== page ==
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Evaluating Missionary Written Hymns for use in 21st Century Asian Churches 1

David Alexander August 2008

Evaluating Missionary-Written Hymns for use in 21st Century Asian

Churches, with Specific Reference to the Taiwan Context
David Alexander*

The Uses Of Hymns And Other Liturgical Texts

The people of God sing. Psalms, hymns and spiritual songs comprise

significant portions of both Hebrew and Christian scriptures and of the lives of God’s

people. Music and song are vital in the life of God’s people today. Karl Barth opined

“singing is not an option for the people of God; it is one of the essential ministries of

the church.”1 Yet when we take the styles of singing into mind, these comprise highly

contested areas of concern in churches. Relevance to modern culture is cited by

advocates of more contemporary styles of worship. The danger of cultural

accommodation and its potential to distort the message of the gospel is cited by those

wishing to adhere to “the traditions.”2

In the earliest days of Reformed churches music was not thought fit for admission

to the public worship of Almighty God. Ulrich Zwingli, himself a very accomplished

musician, banned it. This pattern, initiated at Zurich and copied elsewhere, lasted well

into the 16th century. For these Sweitz-deutch Christians and their churches it was the

word which mattered. Emotion, sentimentality and musical accompaniment were

banned to preclude the possibility of the word becoming lost or obscured by artifice.3

John Calvin changed the pattern. The church at Geneva in 1536 held to the

Zwinglian pattern. Calvin soon suggested the restoration of music to the church

service “so that the coldness of the prayers of the people be removed and so that the

The author holds the MA in Theology degree from New Brunswick Theological Seminary in the USA
and the Ed.M. degree from Rutgers University Graduate School of Education and serves as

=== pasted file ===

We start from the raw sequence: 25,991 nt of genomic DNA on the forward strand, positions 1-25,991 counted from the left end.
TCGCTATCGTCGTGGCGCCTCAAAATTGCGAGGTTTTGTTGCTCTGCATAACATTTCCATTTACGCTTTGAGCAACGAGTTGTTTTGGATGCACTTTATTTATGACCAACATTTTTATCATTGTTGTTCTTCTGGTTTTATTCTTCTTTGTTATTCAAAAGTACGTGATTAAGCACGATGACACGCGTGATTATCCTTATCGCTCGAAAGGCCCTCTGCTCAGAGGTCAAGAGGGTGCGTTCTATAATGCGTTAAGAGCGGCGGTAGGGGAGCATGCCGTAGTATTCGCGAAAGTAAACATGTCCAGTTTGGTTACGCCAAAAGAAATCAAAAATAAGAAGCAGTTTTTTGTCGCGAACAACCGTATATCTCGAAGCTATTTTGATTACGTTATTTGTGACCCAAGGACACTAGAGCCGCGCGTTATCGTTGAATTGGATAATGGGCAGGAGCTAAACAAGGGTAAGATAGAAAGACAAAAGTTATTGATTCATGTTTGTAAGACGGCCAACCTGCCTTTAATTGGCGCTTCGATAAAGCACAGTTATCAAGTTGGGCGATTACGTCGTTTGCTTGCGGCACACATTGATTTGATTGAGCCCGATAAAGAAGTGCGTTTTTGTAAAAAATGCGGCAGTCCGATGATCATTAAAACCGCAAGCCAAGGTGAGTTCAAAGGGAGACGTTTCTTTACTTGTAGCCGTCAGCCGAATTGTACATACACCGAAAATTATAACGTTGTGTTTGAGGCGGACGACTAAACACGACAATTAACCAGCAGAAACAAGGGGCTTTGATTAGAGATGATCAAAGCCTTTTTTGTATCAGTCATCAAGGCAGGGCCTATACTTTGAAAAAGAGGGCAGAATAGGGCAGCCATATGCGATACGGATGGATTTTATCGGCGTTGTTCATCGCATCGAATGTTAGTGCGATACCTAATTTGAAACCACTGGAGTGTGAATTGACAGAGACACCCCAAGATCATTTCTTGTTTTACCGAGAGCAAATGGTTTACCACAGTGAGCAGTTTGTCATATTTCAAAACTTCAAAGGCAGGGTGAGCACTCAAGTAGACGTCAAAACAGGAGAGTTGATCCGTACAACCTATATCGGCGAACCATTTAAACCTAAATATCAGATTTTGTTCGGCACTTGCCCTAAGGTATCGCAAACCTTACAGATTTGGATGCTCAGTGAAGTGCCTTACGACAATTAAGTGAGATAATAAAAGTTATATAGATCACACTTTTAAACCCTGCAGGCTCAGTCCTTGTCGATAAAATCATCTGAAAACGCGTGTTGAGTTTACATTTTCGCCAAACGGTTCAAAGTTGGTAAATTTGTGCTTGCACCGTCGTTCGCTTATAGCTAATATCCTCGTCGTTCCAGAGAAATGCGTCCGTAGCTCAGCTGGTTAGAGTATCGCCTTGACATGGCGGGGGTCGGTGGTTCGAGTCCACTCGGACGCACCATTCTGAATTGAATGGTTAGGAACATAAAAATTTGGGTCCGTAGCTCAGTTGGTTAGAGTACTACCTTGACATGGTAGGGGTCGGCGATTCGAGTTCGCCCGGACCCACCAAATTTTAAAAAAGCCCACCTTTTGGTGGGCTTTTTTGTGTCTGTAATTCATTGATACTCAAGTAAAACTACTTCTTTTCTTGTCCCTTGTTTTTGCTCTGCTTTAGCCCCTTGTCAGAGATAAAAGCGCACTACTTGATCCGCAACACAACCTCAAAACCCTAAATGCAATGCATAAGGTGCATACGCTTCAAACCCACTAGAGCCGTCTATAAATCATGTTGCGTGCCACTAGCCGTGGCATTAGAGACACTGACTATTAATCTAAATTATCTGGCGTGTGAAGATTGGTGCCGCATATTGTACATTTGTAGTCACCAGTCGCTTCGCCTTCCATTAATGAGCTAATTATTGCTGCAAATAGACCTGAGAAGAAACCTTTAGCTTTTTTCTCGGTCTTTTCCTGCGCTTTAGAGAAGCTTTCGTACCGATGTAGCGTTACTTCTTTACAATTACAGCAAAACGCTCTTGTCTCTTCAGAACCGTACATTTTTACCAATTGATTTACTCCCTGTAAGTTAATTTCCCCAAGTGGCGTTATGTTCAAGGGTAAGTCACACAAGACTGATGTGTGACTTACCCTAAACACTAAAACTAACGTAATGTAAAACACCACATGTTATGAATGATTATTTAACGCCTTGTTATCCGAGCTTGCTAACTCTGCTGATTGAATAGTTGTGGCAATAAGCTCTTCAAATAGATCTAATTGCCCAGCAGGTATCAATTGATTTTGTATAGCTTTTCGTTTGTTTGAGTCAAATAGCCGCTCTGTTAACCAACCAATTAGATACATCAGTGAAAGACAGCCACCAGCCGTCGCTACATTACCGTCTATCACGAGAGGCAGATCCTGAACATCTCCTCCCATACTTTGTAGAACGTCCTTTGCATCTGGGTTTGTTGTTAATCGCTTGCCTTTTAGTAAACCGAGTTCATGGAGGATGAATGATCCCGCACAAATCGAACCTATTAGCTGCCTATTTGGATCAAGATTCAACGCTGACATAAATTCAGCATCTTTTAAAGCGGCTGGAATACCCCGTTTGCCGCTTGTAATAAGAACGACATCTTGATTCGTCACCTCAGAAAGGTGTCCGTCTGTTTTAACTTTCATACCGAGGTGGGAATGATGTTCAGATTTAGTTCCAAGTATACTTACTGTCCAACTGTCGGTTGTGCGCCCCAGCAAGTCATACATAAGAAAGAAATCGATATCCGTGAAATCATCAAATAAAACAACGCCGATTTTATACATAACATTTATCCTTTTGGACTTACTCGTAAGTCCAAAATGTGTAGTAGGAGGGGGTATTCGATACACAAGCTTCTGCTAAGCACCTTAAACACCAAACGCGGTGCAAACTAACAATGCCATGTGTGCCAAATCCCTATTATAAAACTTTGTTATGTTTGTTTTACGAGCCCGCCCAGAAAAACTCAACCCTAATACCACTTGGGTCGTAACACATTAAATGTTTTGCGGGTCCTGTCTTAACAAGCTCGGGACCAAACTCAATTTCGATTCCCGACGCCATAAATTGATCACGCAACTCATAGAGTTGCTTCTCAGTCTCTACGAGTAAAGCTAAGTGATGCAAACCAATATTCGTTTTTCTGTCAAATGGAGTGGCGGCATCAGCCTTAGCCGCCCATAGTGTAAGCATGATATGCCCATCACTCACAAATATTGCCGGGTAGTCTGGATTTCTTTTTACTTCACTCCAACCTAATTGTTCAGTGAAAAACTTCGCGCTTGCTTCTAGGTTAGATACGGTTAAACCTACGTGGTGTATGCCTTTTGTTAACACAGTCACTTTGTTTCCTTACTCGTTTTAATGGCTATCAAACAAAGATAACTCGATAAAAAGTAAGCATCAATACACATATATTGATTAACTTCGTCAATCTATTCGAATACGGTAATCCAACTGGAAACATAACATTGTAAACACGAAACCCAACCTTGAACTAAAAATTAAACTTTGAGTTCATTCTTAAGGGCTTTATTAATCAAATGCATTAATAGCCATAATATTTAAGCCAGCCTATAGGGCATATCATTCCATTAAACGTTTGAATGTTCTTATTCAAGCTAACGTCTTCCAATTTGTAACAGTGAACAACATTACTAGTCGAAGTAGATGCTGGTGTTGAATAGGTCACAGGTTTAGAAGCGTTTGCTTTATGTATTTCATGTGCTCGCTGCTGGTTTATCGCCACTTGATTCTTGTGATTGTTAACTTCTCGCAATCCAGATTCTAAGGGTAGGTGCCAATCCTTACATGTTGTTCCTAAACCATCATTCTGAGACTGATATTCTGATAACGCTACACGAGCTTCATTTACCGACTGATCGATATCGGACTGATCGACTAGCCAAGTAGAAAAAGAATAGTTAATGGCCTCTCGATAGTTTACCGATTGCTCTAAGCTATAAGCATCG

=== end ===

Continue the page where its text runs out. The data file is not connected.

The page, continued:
International Students’ Advisor at Tainan Theological College and Seminary.
Karl Barth, Church Dogmatics, Vol. IV, part 3, chapter 16, par. 72, #4.
Robert L. Foster , “A plea for new songs: a missional/theological reflection on Psalm 96.”
Currents in Theology and Mission - August 1, 2006
Howard Hageman, “Can Church Music Be Reformed?” The Reformed Review, Dec 1960 Vol 14,
No.2. p. 19.
Evaluating Missionary Written Hymns for use in 21st Century Asian Churches 2
David Alexander August 2008

hearts of worshipers be incited to zeal and that those gathered come to invoke and

exalt the glory of God’s name by their praises.”4 This was rejected. When Calvin went

to Strasbourg he found Lutheran Protestants who had retained music in evangelical

worship. He re-introduced song to the Strasbourg Reformed congregation through use

of versifications of scripture texts. These were faithful to the originals with frequent

resort to additional material to fill out a line.5 He stuck to the scriptures in the belief

that attempts to sing new songs in our own words often result in singing about

ourselves rather than about God.6

The relationship between worship and theology is a two-way affair. There are

both theologies of worship and theologies from worship.7 Congregational singing both

expresses and forms Christian faith. Because people tend to remember the theology

they sing more than the theology that they hear preached, primacy is placed on the

meaning of the texts that are sung. Often it is through the sense of words sung that

believers learn of the nature and character of God and of the Christian life. Theology

implicit in the hymns is often the more powerful than theology preached. It gives

worshipers “food for thought” as they form their own ways of thinking and speaking

about God.

Hymns in the Presbyterian Church in Taiwan.